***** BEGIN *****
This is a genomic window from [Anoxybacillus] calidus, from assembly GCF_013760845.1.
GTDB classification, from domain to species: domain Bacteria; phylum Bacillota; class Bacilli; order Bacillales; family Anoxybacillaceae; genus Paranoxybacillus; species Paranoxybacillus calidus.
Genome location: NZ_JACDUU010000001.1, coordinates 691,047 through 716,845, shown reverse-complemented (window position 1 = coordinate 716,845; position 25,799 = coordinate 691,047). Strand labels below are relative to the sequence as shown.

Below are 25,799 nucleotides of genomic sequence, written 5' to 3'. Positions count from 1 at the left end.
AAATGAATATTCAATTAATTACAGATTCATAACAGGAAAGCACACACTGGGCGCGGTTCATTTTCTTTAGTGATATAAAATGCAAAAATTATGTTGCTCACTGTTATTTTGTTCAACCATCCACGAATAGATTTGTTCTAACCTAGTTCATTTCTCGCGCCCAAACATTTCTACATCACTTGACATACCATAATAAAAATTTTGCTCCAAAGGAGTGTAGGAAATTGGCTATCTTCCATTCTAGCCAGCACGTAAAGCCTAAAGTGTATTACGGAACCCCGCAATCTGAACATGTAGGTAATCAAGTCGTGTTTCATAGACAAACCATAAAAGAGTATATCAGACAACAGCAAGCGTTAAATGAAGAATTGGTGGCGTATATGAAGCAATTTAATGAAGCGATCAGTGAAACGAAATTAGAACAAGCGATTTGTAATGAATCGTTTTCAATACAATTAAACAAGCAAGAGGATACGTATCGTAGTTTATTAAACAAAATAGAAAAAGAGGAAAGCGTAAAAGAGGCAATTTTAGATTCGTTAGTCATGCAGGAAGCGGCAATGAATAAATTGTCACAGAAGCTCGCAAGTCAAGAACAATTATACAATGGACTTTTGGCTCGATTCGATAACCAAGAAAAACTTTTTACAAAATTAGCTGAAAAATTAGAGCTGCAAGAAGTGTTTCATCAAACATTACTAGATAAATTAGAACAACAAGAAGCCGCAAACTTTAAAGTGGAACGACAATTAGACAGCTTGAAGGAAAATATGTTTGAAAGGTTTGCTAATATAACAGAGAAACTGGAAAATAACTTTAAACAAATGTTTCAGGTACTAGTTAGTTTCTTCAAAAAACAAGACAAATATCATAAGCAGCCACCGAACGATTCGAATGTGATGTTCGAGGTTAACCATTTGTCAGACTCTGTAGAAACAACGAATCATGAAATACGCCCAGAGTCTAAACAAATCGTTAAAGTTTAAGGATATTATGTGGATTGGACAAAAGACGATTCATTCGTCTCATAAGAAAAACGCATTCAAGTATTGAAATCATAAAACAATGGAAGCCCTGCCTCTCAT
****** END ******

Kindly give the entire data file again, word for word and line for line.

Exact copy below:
This is a genomic window from [Anoxybacillus] calidus, from assembly GCF_013760845.1.
GTDB classification, from domain to species: domain Bacteria; phylum Bacillota; class Bacilli; order Bacillales; family Anoxybacillaceae; genus Paranoxybacillus; species Paranoxybacillus calidus.
Genome location: NZ_JACDUU010000001.1, coordinates 691,047 through 716,845, shown reverse-complemented (window position 1 = coordinate 716,845; position 25,799 = coordinate 691,047). Strand labels below are relative to the sequence as shown.

Below are 25,799 nucleotides of genomic sequence, written 5' to 3'. Positions count from 1 at the left end.
AAATGAATATTCAATTAATTACAGATTCATAACAGGAAAGCACACACTGGGCGCGGTTCATTTTCTTTAGTGATATAAAATGCAAAAATTATGTTGCTCACTGTTATTTTGTTCAACCATCCACGAATAGATTTGTTCTAACCTAGTTCATTTCTCGCGCCCAAACATTTCTACATCACTTGACATACCATAATAAAAATTTTGCTCCAAAGGAGTGTAGGAAATTGGCTATCTTCCATTCTAGCCAGCACGTAAAGCCTAAAGTGTATTACGGAACCCCGCAATCTGAACATGTAGGTAATCAAGTCGTGTTTCATAGACAAACCATAAAAGAGTATATCAGACAACAGCAAGCGTTAAATGAAGAATTGGTGGCGTATATGAAGCAATTTAATGAAGCGATCAGTGAAACGAAATTAGAACAAGCGATTTGTAATGAATCGTTTTCAATACAATTAAACAAGCAAGAGGATACGTATCGTAGTTTATTAAACAAAATAGAAAAAGAGGAAAGCGTAAAAGAGGCAATTTTAGATTCGTTAGTCATGCAGGAAGCGGCAATGAATAAATTGTCACAGAAGCTCGCAAGTCAAGAACAATTATACAATGGACTTTTGGCTCGATTCGATAACCAAGAAAAACTTTTTACAAAATTAGCTGAAAAATTAGAGCTGCAAGAAGTGTTTCATCAAACATTACTAGATAAATTAGAACAACAAGAAGCCGCAAACTTTAAAGTGGAACGACAATTAGACAGCTTGAAGGAAAATATGTTTGAAAGGTTTGCTAATATAACAGAGAAACTGGAAAATAACTTTAAACAAATGTTTCAGGTACTAGTTAGTTTCTTCAAAAAACAAGACAAATATCATAAGCAGCCACCGAACGATTCGAATGTGATGTTCGAGGTTAACCATTTGTCAGACTCTGTAGAAACAACGAATCATGAAATACGCCCAGAGTCTAAACAAATCGTTAAAGTTTAAGGATATTATGTGGATTGGACAAAAGACGATTCATTCGTCTCATAAGAAAAACGCATTCAAGTATTGAAATCATAAAACAATGGAAGCCCTGCCTCTCAT